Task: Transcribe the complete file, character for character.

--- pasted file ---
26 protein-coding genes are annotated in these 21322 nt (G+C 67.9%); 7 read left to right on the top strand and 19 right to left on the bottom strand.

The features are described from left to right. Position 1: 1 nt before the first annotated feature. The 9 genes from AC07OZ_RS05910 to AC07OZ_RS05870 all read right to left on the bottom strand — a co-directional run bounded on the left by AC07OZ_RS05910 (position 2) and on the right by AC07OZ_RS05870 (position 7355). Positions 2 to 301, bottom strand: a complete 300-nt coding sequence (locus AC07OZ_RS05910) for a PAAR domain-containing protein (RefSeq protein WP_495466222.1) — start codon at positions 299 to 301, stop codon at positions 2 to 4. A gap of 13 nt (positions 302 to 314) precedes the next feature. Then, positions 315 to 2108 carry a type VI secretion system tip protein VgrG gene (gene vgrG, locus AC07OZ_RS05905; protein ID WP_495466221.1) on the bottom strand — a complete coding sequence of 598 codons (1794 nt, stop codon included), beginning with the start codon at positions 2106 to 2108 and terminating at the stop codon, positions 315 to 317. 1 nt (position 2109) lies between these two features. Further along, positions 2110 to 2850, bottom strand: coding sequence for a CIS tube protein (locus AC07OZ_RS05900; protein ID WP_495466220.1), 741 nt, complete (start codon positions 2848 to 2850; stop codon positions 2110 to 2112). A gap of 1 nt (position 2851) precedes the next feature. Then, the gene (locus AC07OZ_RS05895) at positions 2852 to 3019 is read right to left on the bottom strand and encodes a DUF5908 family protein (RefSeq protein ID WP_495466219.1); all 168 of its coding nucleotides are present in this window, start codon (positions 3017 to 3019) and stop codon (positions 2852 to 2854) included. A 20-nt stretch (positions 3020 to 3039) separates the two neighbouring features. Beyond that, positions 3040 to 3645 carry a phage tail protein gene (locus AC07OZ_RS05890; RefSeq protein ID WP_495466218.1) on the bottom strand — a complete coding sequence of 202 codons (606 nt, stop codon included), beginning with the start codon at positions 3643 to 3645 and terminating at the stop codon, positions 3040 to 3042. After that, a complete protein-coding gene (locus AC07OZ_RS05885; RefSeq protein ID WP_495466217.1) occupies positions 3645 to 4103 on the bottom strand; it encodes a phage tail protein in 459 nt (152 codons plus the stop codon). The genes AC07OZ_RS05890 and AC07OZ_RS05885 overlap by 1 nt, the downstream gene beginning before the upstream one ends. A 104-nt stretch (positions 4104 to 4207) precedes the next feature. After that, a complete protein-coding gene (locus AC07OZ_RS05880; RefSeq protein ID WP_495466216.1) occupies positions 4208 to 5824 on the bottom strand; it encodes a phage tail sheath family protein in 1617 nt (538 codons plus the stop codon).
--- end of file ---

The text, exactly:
26 protein-coding genes are annotated in these 21322 nt (G+C 67.9%); 7 read left to right on the top strand and 19 right to left on the bottom strand.

The features are described from left to right. Position 1: 1 nt before the first annotated feature. The 9 genes from AC07OZ_RS05910 to AC07OZ_RS05870 all read right to left on the bottom strand — a co-directional run bounded on the left by AC07OZ_RS05910 (position 2) and on the right by AC07OZ_RS05870 (position 7355). Positions 2 to 301, bottom strand: a complete 300-nt coding sequence (locus AC07OZ_RS05910) for a PAAR domain-containing protein (RefSeq protein WP_495466222.1) — start codon at positions 299 to 301, stop codon at positions 2 to 4. A gap of 13 nt (positions 302 to 314) precedes the next feature. Then, positions 315 to 2108 carry a type VI secretion system tip protein VgrG gene (gene vgrG, locus AC07OZ_RS05905; protein ID WP_495466221.1) on the bottom strand — a complete coding sequence of 598 codons (1794 nt, stop codon included), beginning with the start codon at positions 2106 to 2108 and terminating at the stop codon, positions 315 to 317. 1 nt (position 2109) lies between these two features. Further along, positions 2110 to 2850, bottom strand: coding sequence for a CIS tube protein (locus AC07OZ_RS05900; protein ID WP_495466220.1), 741 nt, complete (start codon positions 2848 to 2850; stop codon positions 2110 to 2112). A gap of 1 nt (position 2851) precedes the next feature. Then, the gene (locus AC07OZ_RS05895) at positions 2852 to 3019 is read right to left on the bottom strand and encodes a DUF5908 family protein (RefSeq protein ID WP_495466219.1); all 168 of its coding nucleotides are present in this window, start codon (positions 3017 to 3019) and stop codon (positions 2852 to 2854) included. A 20-nt stretch (positions 3020 to 3039) separates the two neighbouring features. Beyond that, positions 3040 to 3645 carry a phage tail protein gene (locus AC07OZ_RS05890; RefSeq protein ID WP_495466218.1) on the bottom strand — a complete coding sequence of 202 codons (606 nt, stop codon included), beginning with the start codon at positions 3643 to 3645 and terminating at the stop codon, positions 3040 to 3042. After that, a complete protein-coding gene (locus AC07OZ_RS05885; RefSeq protein ID WP_495466217.1) occupies positions 3645 to 4103 on the bottom strand; it encodes a phage tail protein in 459 nt (152 codons plus the stop codon). The genes AC07OZ_RS05890 and AC07OZ_RS05885 overlap by 1 nt, the downstream gene beginning before the upstream one ends. A 104-nt stretch (positions 4104 to 4207) precedes the next feature. After that, a complete protein-coding gene (locus AC07OZ_RS05880; RefSeq protein ID WP_495466216.1) occupies positions 4208 to 5824 on the bottom strand; it encodes a phage tail sheath family protein in 1617 nt (538 codons plus the stop codon).